The personal representative must prioritize payment of the decedent's bills according to state and federal law when an estate is insolvent. These statutes dictate which creditors should be paid in full, which will receive only partial payment, and which will get absolutely nothing.
Creditors typically do not divide up the available cash and assets equally when an estate is worth $500,000 but the decedent left $600,000 in debt. The available $500,000 would not necessarily be divided up among 25 creditors in equal $20,000 increments.
Medical bills take precedence in some states if they were incurred within a certain period of time before the decedent's date of death, usually 60 days. The personal representative would have to pay these and other "priority" debts first, and creditors such as credit card lenders would then proportionately share in any money that's left over.
Unfortunately, the decedent's beneficiaries or heirs-at-law typically receive nothing when an estate is insolvent, but neither are they responsible for paying off the balance of the decedent's unpaid debts. The companies that weren't paid in full usually have to write off their debts.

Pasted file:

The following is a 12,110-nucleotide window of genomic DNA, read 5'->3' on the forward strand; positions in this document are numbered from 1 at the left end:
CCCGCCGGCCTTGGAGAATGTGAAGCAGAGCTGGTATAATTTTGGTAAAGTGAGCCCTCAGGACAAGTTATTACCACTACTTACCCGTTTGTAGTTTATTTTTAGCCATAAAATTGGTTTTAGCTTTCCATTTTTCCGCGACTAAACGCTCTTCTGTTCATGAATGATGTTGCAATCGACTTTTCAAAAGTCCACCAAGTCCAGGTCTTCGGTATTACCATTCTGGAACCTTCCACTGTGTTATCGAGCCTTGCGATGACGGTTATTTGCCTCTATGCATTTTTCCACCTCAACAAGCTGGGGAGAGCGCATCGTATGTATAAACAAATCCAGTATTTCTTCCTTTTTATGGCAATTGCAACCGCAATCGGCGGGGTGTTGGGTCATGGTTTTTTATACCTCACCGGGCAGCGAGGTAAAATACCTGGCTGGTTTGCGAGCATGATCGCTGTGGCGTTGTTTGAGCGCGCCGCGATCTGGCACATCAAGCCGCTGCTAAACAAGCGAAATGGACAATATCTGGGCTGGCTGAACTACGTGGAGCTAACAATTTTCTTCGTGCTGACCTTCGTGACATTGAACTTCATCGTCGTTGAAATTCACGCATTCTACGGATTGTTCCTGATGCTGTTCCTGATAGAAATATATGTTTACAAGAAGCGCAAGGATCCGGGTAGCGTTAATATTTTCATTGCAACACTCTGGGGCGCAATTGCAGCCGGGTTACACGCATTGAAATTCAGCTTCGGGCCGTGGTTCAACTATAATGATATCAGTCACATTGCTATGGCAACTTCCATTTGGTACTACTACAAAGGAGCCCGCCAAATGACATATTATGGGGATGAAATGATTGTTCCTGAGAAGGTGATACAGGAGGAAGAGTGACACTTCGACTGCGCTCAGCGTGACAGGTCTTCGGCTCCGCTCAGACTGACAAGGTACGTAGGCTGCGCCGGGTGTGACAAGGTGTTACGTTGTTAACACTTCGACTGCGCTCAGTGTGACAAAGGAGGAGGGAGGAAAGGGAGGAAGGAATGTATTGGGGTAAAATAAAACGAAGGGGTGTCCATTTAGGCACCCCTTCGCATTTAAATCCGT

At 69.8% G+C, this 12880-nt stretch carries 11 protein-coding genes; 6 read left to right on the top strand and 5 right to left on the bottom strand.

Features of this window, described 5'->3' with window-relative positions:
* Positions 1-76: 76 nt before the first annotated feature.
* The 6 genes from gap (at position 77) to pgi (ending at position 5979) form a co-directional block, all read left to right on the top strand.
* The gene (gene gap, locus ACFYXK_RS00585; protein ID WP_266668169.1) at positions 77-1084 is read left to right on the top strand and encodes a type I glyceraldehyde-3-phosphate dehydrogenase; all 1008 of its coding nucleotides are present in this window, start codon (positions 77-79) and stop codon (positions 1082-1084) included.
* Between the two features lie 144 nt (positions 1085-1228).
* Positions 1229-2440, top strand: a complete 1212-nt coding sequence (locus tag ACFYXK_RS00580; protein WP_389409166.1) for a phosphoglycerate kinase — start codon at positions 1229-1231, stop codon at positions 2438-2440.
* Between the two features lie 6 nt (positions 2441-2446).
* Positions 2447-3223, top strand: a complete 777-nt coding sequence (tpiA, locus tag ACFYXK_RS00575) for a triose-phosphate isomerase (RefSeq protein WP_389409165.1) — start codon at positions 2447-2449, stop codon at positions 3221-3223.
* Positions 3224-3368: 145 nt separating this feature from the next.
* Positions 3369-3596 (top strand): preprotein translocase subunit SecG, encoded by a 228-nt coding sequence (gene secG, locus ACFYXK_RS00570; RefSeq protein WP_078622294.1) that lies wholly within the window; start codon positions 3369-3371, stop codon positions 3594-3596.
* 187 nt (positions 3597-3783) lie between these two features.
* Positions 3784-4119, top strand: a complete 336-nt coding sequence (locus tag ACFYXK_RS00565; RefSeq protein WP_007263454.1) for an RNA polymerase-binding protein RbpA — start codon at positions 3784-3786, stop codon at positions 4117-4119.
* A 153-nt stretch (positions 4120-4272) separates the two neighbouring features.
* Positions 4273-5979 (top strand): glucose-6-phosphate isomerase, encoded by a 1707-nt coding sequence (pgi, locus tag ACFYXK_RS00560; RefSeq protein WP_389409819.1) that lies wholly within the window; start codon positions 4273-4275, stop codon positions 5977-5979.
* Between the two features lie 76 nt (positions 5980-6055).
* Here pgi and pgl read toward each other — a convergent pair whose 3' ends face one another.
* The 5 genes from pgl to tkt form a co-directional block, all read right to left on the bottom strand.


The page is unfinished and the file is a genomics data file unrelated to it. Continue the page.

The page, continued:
Can items be taken to pay debts?
Creditors have access to most items listed in your estate, but there are a few things that they do not have access to. Assets that may be used to pay off debt could include:
- Real estate
- Family heirlooms
What cannot be taken to pay off debt includes life insurance benefits, retirement accounts and living or irrevocable trusts. With so many assets that can be seized, it’s important to keep track of what you own and what you still owe. With careful planning, you can protect and preserve much of your estate to be handed down to your beneficiaries.
For example, you might use an irrevocable trust to protect your assets and potentially lower your estate taxes. Assets that are placed in these trusts no longer belong to you once the trust document is filed. Be aware, though, that the assets placed in these trusts cannot be moved back into your name once the trust is in place.
Protecting your heirs with life insurance